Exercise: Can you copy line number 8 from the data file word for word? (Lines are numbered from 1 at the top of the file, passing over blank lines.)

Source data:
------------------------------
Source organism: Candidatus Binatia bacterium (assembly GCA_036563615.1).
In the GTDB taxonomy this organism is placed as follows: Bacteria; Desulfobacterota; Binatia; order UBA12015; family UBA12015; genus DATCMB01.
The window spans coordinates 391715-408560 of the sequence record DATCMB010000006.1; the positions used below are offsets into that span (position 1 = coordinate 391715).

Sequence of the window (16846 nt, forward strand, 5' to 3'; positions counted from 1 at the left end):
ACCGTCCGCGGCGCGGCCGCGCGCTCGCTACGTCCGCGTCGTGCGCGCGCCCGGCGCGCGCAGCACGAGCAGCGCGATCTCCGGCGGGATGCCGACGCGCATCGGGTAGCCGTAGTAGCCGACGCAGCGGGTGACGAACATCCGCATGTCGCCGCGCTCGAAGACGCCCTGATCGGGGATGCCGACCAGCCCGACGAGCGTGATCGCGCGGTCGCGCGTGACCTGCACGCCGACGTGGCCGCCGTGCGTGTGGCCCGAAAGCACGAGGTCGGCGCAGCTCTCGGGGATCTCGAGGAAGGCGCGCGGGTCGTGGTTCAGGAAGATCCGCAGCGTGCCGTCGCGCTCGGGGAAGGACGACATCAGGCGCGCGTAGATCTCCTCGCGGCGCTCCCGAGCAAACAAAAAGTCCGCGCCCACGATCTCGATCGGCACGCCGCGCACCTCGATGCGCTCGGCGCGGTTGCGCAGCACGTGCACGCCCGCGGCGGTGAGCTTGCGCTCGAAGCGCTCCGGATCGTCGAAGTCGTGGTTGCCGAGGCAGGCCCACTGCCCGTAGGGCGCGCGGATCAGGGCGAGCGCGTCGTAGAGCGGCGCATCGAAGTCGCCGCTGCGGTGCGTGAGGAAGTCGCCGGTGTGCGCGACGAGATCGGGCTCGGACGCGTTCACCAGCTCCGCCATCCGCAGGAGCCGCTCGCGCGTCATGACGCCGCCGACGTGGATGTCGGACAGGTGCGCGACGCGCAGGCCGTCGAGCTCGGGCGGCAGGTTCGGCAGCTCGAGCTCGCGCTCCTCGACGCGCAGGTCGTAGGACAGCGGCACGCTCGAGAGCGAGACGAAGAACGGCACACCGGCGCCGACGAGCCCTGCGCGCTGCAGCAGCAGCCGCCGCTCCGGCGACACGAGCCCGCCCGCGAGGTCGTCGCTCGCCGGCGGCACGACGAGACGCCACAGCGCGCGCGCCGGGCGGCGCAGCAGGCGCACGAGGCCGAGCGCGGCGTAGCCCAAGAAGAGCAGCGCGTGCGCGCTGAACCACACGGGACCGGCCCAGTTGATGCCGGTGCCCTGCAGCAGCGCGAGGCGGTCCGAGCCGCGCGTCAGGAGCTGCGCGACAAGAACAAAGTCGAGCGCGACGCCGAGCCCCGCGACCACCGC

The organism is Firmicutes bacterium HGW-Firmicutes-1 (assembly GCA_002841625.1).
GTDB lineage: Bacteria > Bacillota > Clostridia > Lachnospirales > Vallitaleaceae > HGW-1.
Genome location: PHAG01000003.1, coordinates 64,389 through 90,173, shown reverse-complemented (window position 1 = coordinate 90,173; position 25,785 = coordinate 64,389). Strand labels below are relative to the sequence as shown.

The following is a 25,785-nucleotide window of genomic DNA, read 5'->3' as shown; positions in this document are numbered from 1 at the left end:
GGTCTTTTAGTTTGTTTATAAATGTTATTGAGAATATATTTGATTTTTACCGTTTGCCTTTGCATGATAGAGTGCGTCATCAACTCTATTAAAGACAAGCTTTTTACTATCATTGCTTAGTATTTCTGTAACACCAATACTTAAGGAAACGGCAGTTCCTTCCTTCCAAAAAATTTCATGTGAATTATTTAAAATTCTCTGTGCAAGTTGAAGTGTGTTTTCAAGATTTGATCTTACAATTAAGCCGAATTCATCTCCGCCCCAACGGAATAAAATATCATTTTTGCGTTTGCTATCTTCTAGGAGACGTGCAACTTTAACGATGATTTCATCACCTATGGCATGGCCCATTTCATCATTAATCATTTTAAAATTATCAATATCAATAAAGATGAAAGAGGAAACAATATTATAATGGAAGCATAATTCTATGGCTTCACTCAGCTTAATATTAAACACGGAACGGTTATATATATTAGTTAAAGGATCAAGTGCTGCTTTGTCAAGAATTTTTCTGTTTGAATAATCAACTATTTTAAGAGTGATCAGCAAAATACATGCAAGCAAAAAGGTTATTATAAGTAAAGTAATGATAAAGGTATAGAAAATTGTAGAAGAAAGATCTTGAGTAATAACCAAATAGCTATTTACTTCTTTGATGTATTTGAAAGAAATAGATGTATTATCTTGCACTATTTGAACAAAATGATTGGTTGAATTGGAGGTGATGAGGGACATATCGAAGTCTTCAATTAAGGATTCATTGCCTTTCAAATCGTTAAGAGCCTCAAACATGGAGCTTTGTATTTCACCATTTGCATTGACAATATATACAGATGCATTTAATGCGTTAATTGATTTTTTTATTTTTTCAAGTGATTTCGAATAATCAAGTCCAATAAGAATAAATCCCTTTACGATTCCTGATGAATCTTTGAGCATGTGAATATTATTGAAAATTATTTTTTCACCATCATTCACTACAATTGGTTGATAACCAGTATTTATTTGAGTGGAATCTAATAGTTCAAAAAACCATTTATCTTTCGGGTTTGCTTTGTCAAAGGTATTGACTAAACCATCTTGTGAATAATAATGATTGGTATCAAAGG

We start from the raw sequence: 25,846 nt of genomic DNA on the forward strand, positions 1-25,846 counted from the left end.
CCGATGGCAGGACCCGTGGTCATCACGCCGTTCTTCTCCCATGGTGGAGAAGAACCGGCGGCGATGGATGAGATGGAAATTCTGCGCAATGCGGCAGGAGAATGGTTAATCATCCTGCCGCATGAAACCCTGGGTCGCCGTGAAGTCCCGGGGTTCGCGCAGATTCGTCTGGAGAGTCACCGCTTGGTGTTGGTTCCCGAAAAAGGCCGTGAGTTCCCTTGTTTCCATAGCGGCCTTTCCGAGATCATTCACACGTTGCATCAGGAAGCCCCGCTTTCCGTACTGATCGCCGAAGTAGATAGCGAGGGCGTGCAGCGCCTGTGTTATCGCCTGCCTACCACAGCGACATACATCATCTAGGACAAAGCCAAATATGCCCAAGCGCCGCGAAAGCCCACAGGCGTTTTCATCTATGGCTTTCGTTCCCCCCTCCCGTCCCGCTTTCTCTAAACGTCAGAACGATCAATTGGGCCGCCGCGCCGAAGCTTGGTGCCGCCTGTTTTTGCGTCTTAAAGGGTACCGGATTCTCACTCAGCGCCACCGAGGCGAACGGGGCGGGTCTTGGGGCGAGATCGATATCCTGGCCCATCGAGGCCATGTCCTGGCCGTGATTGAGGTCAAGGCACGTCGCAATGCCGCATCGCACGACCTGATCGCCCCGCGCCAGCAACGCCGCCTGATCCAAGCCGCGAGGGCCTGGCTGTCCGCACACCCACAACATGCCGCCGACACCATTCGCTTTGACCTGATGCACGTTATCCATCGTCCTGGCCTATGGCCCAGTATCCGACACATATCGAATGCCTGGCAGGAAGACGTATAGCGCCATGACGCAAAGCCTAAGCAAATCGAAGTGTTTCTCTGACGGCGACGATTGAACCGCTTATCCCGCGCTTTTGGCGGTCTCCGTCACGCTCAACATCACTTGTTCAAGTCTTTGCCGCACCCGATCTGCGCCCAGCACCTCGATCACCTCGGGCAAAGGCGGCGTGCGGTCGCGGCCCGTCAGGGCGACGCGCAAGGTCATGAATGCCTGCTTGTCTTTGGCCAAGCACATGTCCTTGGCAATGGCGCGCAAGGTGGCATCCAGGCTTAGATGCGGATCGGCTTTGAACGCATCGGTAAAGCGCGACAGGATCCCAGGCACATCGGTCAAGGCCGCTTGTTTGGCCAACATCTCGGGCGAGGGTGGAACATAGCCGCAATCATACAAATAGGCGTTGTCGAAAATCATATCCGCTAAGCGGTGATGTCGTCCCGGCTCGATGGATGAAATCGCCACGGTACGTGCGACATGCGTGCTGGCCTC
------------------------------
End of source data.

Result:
Genome location: PHAG01000003.1, coordinates 64,389 through 90,173, shown reverse-complemented (window position 1 = coordinate 90,173; position 25,785 = coordinate 64,389). Strand labels below are relative to the sequence as shown.